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12 March 2013
Employment Appeal Tribunal (EAT)
Slade DBE J
Employers who make 20 or more redundancies within a 90-day period must provide certain specified information in writing to and must consult employee representatives or, if the employer recognises a trade union in respect of the employees affected, that recognised union. If it fails to do so, employee representatives (if they have been elected) or the trade union (if it is recognised) may complain to an employment tribunal. A trade union is recognised for these purposes only if it has been agreed, either by written or oral agreement or through a history of dealings, that it may bargain collectively (ie negotiate) with the employer on behalf of its members. Negotiation is more than just consultation.
The PCS Union claimed that it was recognized by WL and therefore WL should have consulted it when WL made 51 redundancies.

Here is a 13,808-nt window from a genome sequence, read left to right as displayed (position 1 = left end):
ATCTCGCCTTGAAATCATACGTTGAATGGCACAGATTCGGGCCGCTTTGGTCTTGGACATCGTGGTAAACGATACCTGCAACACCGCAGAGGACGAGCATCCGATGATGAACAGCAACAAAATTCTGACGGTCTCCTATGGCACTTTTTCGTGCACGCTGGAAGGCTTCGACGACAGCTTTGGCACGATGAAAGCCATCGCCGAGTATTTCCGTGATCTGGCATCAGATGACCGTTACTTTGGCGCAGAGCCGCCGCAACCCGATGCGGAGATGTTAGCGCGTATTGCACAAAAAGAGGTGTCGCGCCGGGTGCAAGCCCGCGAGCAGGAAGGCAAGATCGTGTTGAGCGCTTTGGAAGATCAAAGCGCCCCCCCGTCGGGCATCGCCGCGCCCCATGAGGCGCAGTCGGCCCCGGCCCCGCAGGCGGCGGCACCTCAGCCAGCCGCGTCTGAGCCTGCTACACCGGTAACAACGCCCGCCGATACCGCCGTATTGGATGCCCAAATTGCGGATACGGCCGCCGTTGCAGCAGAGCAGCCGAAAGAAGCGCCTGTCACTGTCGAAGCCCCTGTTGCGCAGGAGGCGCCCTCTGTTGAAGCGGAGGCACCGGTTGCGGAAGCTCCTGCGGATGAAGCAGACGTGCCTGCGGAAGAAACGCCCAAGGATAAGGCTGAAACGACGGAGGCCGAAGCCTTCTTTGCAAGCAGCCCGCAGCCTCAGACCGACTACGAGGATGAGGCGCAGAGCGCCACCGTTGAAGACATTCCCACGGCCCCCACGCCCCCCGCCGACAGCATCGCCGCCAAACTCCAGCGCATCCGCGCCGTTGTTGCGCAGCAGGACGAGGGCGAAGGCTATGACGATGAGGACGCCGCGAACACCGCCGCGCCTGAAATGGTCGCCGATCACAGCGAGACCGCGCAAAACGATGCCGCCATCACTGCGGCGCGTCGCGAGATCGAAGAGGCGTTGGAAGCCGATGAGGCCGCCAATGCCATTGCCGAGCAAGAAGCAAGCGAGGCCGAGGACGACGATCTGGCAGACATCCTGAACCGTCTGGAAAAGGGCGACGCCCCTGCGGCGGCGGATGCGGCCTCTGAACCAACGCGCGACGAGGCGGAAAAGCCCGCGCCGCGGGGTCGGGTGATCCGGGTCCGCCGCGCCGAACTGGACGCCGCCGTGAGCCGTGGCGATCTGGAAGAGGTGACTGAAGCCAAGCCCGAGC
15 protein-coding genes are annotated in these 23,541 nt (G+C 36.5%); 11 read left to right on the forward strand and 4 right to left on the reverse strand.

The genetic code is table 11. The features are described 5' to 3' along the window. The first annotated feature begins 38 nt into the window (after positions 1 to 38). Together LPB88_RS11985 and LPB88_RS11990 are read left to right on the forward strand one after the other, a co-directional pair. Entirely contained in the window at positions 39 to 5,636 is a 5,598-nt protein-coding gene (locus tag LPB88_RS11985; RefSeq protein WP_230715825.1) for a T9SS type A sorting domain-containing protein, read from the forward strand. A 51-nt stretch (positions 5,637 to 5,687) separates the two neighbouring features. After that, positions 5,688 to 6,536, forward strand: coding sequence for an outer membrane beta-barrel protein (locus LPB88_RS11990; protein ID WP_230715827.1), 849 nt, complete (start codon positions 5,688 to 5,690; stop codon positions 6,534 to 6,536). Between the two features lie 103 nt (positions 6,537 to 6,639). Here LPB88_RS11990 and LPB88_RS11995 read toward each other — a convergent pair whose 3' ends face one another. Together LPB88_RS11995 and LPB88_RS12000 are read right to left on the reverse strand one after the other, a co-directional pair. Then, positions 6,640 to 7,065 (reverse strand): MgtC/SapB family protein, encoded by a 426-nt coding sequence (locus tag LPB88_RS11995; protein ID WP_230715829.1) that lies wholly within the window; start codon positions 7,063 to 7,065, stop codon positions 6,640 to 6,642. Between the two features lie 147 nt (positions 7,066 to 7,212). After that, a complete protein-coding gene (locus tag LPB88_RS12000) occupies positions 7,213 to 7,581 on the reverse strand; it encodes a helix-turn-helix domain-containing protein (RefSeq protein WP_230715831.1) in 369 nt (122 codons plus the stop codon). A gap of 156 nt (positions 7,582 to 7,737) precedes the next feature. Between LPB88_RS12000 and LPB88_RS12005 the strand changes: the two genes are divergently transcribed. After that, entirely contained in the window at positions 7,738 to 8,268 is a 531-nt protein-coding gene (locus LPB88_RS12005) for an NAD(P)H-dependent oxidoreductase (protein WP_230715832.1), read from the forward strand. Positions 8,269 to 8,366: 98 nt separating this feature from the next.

An Employment Judge concluded that PCS Union was recognized. Various matters had, according to the EJ, been ‘negotiated' including negotiations about the ‘machinery for negotiation or consultation'. Those consultation arrangements had existed for many years.
The EAT disagreed. The arrangements which the EJ had concluded amounted to negotiation were in fact only examples of consultation or discussion - the employer had consulted over or discussed with the union decisions that it had or would make. That is different from negotiation.
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